In developing its seating products, Faurecia aims to be a technology leader in lightweight. Geoffroy de Grandmaison, marketing director of Faurecia, explained its so-called Lightweight & Roominess seat concept. He told just-auto: “This seat features our short term proposals to improve lightweight and roominess. We have selected as a reference the driver seat of a Nissan Rogue (SOP 2013). The complete seat is a six way manual seat, mid height point, that weighs 18 kg, which is a best-in-class performance. It features our CMF1 frame, which weighs just 12 kg, which is a 20 percent improvement compared to the previous generation. It features our own acclaimed mechanisms and mechatronics. We have been able to achieve weight reduction while complying with the most stringent safety regulations. The frame is produced on our generic lines installed across the world which allow producing specific frames for different automakers on the same line.”
– and steering systems
In the steering department, tedrive Steering Systems has developed a steering gear that is 30 – 40 percent lighter compared to a conventional part. While we peered closely at this gear on display at the most recent IAA, Peter Heimbrock, director engineering Tedrive Steering Systems GmbH explained: “This one [is] designed for eMobility vehicles hence those with very low front axle load. We have developed a similar technology for a column EPAS powered vehicles in the A, B and up to C class segments. For such cars, we have designed a mechanical steering gear with plastic housing that offers a reduction in weight of about half a kilogram. So saving half a kilo on the front axle becomes quite interesting for the OEMs.”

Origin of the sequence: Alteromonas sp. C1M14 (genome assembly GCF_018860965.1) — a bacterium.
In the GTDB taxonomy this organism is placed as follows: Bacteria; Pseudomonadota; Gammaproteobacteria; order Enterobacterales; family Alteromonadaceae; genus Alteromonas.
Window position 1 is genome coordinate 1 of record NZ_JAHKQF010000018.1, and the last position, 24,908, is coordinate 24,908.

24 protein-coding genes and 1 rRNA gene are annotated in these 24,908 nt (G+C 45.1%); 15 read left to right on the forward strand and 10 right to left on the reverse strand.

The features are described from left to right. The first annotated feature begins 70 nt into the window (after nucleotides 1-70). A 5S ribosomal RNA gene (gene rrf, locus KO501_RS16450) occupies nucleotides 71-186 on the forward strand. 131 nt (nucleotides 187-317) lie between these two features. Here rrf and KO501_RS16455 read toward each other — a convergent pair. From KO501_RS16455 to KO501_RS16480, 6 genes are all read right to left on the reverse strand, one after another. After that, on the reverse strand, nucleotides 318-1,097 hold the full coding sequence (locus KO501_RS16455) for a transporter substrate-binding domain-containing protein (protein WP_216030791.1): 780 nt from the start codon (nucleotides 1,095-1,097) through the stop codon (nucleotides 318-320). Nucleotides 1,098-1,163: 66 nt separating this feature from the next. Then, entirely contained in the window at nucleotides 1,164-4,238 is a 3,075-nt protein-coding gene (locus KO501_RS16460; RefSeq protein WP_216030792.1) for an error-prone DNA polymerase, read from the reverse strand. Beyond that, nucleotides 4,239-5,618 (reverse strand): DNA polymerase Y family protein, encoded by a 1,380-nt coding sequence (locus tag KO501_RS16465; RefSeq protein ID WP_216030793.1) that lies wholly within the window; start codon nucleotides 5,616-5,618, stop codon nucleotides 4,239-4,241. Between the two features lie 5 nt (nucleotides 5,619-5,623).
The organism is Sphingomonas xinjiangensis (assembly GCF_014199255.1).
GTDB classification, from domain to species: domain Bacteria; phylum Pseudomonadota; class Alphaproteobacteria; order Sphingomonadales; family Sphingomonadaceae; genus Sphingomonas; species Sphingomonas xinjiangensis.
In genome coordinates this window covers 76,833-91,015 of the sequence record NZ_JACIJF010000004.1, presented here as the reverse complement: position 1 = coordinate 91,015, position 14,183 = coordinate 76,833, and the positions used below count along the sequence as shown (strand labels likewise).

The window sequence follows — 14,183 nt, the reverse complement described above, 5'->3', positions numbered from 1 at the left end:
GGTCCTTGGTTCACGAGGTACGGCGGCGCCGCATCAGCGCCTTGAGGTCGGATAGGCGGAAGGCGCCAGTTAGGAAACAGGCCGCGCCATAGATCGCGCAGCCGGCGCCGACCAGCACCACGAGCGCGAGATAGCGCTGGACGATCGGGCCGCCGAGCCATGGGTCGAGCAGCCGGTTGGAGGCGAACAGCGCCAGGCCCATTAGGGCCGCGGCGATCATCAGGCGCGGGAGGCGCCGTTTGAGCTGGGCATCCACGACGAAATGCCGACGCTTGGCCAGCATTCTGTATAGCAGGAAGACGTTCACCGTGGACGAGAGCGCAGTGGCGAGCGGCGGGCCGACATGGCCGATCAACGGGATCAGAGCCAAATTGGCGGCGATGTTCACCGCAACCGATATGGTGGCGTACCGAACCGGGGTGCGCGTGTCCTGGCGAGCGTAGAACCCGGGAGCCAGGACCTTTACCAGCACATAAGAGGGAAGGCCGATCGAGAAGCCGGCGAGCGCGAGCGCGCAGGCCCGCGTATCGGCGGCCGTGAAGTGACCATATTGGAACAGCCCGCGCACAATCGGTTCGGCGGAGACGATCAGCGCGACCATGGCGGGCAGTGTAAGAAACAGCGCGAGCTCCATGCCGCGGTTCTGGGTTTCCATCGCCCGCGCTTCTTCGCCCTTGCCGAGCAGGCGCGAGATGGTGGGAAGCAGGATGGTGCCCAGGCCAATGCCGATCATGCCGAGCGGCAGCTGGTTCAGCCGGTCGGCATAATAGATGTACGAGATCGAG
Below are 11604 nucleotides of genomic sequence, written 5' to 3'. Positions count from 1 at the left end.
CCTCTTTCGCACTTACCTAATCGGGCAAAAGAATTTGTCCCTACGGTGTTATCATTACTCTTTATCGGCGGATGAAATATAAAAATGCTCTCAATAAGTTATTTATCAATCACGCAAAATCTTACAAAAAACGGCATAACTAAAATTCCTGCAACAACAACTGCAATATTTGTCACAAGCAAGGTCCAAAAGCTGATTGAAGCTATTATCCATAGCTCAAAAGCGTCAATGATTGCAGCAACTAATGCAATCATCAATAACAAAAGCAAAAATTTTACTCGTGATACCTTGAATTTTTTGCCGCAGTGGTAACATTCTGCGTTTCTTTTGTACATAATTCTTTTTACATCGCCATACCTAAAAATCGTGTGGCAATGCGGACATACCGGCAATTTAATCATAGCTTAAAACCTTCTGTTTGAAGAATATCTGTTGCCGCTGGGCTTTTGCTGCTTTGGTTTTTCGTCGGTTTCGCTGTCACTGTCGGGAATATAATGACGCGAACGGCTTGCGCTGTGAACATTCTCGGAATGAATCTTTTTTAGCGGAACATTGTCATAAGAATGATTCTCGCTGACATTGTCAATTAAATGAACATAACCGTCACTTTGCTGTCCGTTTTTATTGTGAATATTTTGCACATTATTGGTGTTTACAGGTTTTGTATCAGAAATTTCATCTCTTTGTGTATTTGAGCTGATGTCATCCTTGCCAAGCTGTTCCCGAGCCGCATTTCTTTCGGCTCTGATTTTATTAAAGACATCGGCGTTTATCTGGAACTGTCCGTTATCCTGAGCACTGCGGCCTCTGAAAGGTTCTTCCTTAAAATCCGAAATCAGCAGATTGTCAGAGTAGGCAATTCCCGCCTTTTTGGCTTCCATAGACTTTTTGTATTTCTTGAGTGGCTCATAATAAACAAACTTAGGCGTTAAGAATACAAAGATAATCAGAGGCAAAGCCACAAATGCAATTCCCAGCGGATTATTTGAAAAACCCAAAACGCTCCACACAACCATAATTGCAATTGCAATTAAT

Reducing total cost of ownership and ensuring that new lightweight steels are strong enough to protect vehicle occupants in a crash are key challenges for materials and car designers alike. “The concept of Tata Steel‘s Total Cost of Ownership (TCO) is that vehicle lightweighting must be cost effective,” states Chris Wooffindin, Tata Steel’s product marketing manager for automotive. “The automotive industry is a competitive one and our customers constantly face the paradox of achieving optimum performance at lowest weight and at lowest cost. The adoption of non-steel material to achieve lightweighting often comes at a significant cost premium.”
The supplier has developed a new engineering service called TCO scans. This service enables Tata Steel automotive engineers to work with the customer to prove where the application of its advanced steels sit in the balance between performance, cost and weight.
Wooffindin also believes that increased formability is a key enabler to achieving lightweighting. He added: “A common way of achieving lightweighting is to use the so-called upgrade – down gauge principle. This is especially applicable for components that are strength dominated such as safety cell reinforcements or chassis components such as the lower control arm. By using higher strength material, the engineer can achieve equivalent strength whilst specifying a lower thickness, which leads to a lower component weight. However, in general terms, higher-strength material, especially conventional high-strength steels, have lower formability. This means that the final component shape might be challenging to produce without material rupturing. The steel industry continues to develop new steels offering both high strength and improved formability to address the need for lightweighting whilst reducing the impact at the press shop.”
Meanwhile, we continue to see more use of high tensile steels. The trend in the increased use of higher strength steels such as 600 and 800 MPa material and ultra-high strength steels such as boron steel is clear, as are the weight-saving benefits.
The challenge for the auto industry is for better collaboration of OEMs and their supply chain to exploit these materials for further lightweighting opportunities.